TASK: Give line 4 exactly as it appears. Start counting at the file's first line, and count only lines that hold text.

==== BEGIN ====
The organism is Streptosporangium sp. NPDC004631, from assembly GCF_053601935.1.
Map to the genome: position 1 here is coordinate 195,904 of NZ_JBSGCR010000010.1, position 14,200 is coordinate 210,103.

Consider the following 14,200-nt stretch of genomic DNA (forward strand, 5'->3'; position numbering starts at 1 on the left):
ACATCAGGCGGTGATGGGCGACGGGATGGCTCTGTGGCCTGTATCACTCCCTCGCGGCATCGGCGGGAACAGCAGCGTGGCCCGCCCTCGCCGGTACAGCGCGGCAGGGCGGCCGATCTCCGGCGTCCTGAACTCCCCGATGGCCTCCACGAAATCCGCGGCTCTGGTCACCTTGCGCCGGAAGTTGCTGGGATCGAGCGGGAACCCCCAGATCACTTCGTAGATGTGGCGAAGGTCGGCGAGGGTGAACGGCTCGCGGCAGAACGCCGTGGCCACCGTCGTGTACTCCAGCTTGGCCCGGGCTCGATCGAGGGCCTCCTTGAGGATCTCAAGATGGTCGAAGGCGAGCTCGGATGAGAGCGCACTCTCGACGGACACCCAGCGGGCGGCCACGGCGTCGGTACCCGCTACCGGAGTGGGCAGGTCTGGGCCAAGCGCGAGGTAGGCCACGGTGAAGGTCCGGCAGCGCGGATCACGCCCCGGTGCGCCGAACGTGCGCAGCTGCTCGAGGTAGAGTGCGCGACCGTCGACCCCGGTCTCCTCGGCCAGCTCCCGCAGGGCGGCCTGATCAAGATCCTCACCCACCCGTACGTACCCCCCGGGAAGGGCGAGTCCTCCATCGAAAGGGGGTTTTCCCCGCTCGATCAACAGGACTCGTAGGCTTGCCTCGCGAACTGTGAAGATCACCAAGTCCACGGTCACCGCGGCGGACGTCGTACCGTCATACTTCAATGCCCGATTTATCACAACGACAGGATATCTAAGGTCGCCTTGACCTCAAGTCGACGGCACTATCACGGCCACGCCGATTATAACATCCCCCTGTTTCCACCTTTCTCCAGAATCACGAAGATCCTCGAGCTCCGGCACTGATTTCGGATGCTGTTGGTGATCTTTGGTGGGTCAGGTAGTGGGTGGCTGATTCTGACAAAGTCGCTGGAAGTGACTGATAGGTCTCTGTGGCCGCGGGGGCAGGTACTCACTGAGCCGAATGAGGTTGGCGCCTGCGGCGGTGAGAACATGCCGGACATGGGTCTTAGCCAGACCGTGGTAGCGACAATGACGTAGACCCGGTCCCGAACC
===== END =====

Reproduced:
ACATCAGGCGGTGATGGGCGACGGGATGGCTCTGTGGCCTGTATCACTCCCTCGCGGCATCGGCGGGAACAGCAGCGTGGCCCGCCCTCGCCGGTACAGCGCGGCAGGGCGGCCGATCTCCGGCGTCCTGAACTCCCCGATGGCCTCCACGAAATCCGCGGCTCTGGTCACCTTGCGCCGGAAGTTGCTGGGATCGAGCGGGAACCCCCAGATCACTTCGTAGATGTGGCGAAGGTCGGCGAGGGTGAACGGCTCGCGGCAGAACGCCGTGGCCACCGTCGTGTACTCCAGCTTGGCCCGGGCTCGATCGAGGGCCTCCTTGAGGATCTCAAGATGGTCGAAGGCGAGCTCGGATGAGAGCGCACTCTCGACGGACACCCAGCGGGCGGCCACGGCGTCGGTACCCGCTACCGGAGTGGGCAGGTCTGGGCCAAGCGCGAGGTAGGCCACGGTGAAGGTCCGGCAGCGCGGATCACGCCCCGGTGCGCCGAACGTGCGCAGCTGCTCGAGGTAGAGTGCGCGACCGTCGACCCCGGTCTCCTCGGCCAGCTCCCGCAGGGCGGCCTGATCAAGATCCTCACCCACCCGTACGTACCCCCCGGGAAGGGCGAGTCCTCCATCGAAAGGGGGTTTTCCCCGCTCGATCAACAGGACTCGTAGGCTTGCCTCGCGAACTGTGAAGATCACCAAGTCCACGGTCACCGCGGCGGACGTCGTACCGTCATACTTCAATGCCCGATTTATCACAACGACAGGATATCTAAGGTCGCCTTGACCTCAAGTCGACGGCACTATCACGGCCACGCCGATTATAACATCCCCCTGTTTCCACCTTTCTCCAGAATCACGAAGATCCTCGAGCTCCGGCACTGATTTCGGATGCTGTTGGTGATCTTTGGTGGGTCAGGTAGTGGGTGGCTGATTCTGACAAAGTCGCTGGAAGTGACTGATAGGTCTCTGTGGCCGCGGGGGCAGGTACTCACTGAGCCGAATGAGGTTGGCGCCTGCGGCGGTGAGAACATGCCGGACATGGGTCTTAGCCAGACCGTGGTAGCGACAATGACGTAGACCCGGTCCCGAACC